What it does reveal, however, is that even at this late stage Cobain was concerned about how the band looked and sounded to an intense level of detail. While his desire to spend time in studio had completely disintegrated, he was certainly paying a keen eye to business when the band had to make it happen. That awareness of public attention also occured at the Live n’ Loud performance – another well choreographed, carefully chosen piece of work. Getting his drummer new sticks was vital.

Similarly, it indicates his deep awareness of the activities of ‘HIS’ drummers in the desire to soften Grohl’s sound even if it meant doing so against his will – it shows a degree of ownership over the performance of the drummers that had continued throughout his career. He had dictated the terms of involvement to his first couple of drummers (excluding Dale Crover), had criticised and denigrated Chad Channing’s performance then finally found a drummer with the muscle he required…Until that muscle and heft of performance was a problem.

Still, I can’t imagine the talk of dispensing with Grohl for the night was more than that – talk, grumpy mutterings…There’s a world of things said that never happened.

This floated around about a month ago, generally focused around a single quotation “I even thought that I was gay.” The problem being that it’s not the crucial point of what he’s discussing.

To be gay, to be homosexual, is specifically an expression denoting sexual orientation and the romantic and/or sexual linkages resulting from it; for Cobain to be gay would have meant describing himself as romantically or sexually attracted to men. He doesn’t do this. The full statement is “I even thought that I was gay, that it might be the solution to my problem, although I never experimented with it.”

This section of the conversation was an extension of an overall discussion of his family difficulty, his difficulties fitting in at school, his difficulties forming social bonds to other males, his hatred of the way women are treated by a society that continues to promote misogyny. What he’s discussing is teenage identity rather than sexuality. His rejection of the traditional male formulation of self – i.e., expression via sports, via exclusively male activity, via the desired or actualised subjugation of women and a sense that they’re just another form of sporting achievement – is what leads to the “there’s something different about me” teenage blues in the case of Mr. Cobain.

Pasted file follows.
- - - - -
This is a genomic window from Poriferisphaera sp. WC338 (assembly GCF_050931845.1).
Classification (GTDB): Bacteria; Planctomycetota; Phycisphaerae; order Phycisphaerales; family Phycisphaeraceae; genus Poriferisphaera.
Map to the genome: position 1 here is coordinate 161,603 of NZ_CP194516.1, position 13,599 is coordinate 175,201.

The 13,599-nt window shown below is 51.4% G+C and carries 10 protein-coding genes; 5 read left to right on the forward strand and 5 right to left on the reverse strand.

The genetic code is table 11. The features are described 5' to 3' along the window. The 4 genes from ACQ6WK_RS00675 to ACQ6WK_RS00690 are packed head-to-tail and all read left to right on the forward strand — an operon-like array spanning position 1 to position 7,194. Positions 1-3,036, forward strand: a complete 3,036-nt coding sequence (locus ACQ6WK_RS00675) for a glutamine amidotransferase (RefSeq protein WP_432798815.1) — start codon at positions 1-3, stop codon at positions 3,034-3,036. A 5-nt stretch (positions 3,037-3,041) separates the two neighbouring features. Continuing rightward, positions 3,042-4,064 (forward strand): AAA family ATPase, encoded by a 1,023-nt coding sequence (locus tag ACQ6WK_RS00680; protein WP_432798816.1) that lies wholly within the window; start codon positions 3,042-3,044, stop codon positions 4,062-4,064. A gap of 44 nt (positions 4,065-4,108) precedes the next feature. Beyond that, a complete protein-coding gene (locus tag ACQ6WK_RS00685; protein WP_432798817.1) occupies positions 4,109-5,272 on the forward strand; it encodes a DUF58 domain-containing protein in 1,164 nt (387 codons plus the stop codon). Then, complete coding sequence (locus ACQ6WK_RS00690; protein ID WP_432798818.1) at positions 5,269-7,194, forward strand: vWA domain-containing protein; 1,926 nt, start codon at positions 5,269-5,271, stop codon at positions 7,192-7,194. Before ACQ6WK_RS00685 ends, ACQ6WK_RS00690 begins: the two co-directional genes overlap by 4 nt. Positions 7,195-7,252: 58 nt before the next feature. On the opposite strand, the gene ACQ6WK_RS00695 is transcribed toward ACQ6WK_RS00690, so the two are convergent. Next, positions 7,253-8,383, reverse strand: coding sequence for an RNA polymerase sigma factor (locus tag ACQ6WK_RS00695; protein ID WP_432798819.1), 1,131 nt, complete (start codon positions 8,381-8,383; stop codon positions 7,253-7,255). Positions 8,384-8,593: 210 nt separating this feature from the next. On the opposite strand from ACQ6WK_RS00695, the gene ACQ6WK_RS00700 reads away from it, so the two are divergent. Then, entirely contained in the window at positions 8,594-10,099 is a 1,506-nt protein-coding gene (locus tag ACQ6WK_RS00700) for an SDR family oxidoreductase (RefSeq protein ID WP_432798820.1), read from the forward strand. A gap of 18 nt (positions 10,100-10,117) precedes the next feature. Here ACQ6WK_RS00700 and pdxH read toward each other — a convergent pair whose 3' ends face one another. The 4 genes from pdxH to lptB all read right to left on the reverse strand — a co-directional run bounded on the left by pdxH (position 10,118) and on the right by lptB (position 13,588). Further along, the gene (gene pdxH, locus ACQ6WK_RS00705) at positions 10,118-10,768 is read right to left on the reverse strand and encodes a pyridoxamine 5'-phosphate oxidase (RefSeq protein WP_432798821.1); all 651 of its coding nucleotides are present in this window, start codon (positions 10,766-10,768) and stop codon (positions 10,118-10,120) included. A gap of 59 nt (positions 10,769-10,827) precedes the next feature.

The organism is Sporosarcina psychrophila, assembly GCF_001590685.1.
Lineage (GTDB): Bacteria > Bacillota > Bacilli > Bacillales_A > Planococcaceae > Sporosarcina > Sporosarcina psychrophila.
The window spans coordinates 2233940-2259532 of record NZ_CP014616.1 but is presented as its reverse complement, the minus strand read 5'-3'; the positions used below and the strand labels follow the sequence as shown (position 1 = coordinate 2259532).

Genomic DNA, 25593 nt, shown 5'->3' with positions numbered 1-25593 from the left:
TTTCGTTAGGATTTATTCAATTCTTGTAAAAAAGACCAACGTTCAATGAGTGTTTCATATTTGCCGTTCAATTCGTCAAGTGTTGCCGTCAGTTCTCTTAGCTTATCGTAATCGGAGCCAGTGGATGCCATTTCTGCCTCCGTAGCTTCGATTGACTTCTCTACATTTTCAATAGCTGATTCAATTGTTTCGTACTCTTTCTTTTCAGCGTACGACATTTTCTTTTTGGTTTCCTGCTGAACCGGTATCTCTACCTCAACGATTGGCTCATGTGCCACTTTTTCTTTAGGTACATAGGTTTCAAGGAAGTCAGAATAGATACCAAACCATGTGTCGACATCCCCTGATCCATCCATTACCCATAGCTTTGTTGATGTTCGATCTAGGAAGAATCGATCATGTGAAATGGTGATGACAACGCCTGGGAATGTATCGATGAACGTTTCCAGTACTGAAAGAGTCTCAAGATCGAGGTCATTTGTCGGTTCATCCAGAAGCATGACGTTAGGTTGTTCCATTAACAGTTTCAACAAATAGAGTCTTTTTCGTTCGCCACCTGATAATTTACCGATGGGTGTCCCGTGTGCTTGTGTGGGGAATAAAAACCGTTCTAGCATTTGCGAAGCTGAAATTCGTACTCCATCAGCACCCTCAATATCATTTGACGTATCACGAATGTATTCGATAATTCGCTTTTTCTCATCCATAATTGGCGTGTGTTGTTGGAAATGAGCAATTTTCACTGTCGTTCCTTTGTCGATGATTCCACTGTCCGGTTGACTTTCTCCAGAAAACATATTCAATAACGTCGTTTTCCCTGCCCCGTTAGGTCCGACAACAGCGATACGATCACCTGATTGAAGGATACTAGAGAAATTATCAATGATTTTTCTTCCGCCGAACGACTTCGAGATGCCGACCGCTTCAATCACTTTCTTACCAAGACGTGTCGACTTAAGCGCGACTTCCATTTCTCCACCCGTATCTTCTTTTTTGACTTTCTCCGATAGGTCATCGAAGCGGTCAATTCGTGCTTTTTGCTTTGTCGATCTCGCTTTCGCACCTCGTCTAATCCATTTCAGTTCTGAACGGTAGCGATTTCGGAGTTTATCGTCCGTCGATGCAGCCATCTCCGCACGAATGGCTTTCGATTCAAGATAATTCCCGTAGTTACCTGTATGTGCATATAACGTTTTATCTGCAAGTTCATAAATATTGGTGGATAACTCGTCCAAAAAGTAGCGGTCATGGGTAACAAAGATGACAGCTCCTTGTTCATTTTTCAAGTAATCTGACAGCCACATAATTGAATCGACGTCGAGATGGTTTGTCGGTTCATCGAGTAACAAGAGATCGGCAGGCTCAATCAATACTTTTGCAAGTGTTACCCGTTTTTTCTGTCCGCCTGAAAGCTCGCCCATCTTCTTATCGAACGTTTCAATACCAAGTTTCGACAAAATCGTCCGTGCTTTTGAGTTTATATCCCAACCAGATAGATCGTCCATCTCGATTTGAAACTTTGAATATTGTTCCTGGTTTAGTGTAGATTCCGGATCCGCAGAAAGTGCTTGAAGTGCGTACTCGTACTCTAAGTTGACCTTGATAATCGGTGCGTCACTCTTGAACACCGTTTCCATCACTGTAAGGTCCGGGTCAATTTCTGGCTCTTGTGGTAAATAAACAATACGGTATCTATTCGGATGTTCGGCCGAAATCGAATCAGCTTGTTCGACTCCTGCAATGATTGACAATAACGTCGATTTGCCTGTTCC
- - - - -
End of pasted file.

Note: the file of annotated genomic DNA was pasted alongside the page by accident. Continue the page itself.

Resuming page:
What’s interesting though is his idea that self-defining as gay would have been an improvement in his circumstances – like receiving a pass allowing him to opt-out of the norms he was rejecting; defining oneself sexually in order to escape a sense of being in some way warped and being attacked for it. Of course he retreats from this – being known as an openly gay male would, I imagine, have been a fairly hazardous experience. It shows a distinct shortcoming in Cobain’s knowledge and understanding of homosexuality that he seems to be adopting his ‘abusers’ beliefs as his own – they think that his absence of desire for traditional male pursuits and attitudes makes him gay and teen Cobain, instead of saying that they were wrong and he obviously wasn’t gay it was simply that he didn’t agree with them, he says “maybe they’re right.” It’s a telling indication of the internalised values Cobain had learnt growing up and had been unable to shed at the point in time he was discussing.

It’s also a curious indication of his views on the purpose of identity; identity to be adopted as a veil to keep others away and to avoid being criticised. The idea is one in which being gay is a way for him to be ignored, to not be thought of as simply weird or wrong. Later in life he’s described as such a pleasant, decent and funny guy by those he knows but is often considered taciturn and socially withdrawn by others who only casually come into contact with him – again, becoming known for this allows him to evade and avoid exposure and discomfort. Similarly, toward the last year or so of his life, having discovered that withdrawing just led to increased intrusion into his private affairs – he tries the same thing, to adopt a positive identity and to say positive things, again, as a way of simply keeping people at a distance from his real thoughts and feelings.

In the case of teen Cobain, rather than arguing for the virtues and value of his beliefs and way of being – it seemed an easier solution, at least at one point, to just say “yeah, I’m gay, whatever you say.” For later Cobain there was still this tendency to use identity as a form of hiding.